The Czech artist famously known as Mucha revolutionised poster design in the early 19th century. Although not a student of the Prague Academy of Fine Arts, 19 year-old Mucha landed his first job as a professional artist by displaying a unique artistic talent. Later, portraits the young boy drew attracted the attention of a wealthy landowner called Count Khuen Belasi, who became Mucha's patron and sponsored his education at the Academy of Art in Munich for two years, then Paris. But after three years in Paris, the Count withdrew his support and Mucha was forced to eke out a living by creating a new style of illustrations for a variety of magazines and books. Soon, fate brought Sarah Bernhardt, the star of the Parisian stage, to his doorstep. He was doing a friend a favour, correcting proofs at Lemercier's printing works, when the actress commissioned him to create a new poster for her production of Gismonda. The poster which Mucha created was to revolutionise poster design. The long narrow shape, the subtle pastel colours and the 'halo' effect around the subject's head were to remain features of Mucha's posters throughout his life. Most importantly, these elements combined with the stillness of the near life-size figure was to introduce a note of dignity and sobriety to what had been up to then garish street-art - qualities which were quite startling in their novelty.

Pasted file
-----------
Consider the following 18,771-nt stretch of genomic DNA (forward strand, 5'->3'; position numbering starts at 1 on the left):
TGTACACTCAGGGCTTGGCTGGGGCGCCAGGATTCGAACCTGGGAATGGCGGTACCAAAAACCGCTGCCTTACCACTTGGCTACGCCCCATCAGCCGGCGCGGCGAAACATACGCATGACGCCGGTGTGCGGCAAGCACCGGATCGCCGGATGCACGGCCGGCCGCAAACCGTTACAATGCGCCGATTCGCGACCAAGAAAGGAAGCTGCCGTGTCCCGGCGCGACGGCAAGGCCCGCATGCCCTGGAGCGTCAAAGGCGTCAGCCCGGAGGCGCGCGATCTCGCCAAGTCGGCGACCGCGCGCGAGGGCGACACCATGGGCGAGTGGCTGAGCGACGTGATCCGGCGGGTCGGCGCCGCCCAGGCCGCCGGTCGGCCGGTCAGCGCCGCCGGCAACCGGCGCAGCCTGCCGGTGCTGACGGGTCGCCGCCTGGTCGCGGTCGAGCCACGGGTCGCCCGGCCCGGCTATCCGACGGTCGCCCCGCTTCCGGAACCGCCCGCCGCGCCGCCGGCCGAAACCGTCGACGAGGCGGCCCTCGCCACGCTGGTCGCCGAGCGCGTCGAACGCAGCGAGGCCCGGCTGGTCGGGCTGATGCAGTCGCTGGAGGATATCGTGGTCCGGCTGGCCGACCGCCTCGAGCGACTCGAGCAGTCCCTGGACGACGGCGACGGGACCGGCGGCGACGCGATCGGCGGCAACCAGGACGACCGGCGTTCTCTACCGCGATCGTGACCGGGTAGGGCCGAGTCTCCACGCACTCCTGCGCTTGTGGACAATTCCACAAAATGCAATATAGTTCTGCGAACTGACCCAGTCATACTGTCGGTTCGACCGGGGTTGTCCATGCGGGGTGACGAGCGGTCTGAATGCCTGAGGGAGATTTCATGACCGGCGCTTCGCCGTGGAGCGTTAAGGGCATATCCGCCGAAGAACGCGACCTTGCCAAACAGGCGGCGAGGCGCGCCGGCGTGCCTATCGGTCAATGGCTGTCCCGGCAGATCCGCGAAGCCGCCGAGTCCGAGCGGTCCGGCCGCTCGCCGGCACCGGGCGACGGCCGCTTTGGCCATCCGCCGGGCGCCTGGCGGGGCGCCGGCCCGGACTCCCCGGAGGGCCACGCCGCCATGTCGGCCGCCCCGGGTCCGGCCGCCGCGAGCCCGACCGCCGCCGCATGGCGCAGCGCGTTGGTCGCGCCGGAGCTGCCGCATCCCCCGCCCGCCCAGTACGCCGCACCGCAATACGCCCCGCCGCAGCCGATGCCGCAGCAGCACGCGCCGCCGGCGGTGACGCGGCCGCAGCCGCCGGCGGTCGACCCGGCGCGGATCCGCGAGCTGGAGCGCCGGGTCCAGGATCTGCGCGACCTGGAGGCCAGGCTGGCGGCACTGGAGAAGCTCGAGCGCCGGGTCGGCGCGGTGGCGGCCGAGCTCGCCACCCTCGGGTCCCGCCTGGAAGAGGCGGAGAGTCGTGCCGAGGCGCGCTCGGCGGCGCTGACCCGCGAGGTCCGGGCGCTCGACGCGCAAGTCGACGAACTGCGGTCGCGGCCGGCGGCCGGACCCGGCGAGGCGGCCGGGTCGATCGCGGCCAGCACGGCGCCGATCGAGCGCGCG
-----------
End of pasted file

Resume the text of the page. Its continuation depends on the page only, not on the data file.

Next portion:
The effect created was astonishing and the poster for Gismonda was so popular with the Parisian public, that collectors bribed bill stickers to obtain them or simply went out at night and, using razors, cut them down from the hoardings. But that did not deter the Czech artist. In fact, Sarah Bernhardt was so impressed with the result that she hired young Mucha to produce stage and costume designs as well as posters. This established Mucha as the preeminent exponent of Parisian Art Nouveau. Thereafter, he gained a solid reputation among the Parisian art community and the commissions started rolling in. Nevertheless, his big opportunity came when in 1899, the Austrian Government asked him to design the interior of the Pavilion of Bosnia-Herzegovina which was to form part of the Paris International Exhibition of the 1900s. The design took 18 months to complete, during which Mocha travelled through the Balkans gathering ideas to sketch. He then decided to move to America to seek greater opportunities. But after more than a decade living in the US, Mucha returned to Bohemia to achieve a long held desire to create a monumental series of paintings called the Slav Epic. The 20 grand canvases, measuring 6 by 8 metres, celebrate more than a thousand years of Slav history, which was presented as a gift to the City of Prague.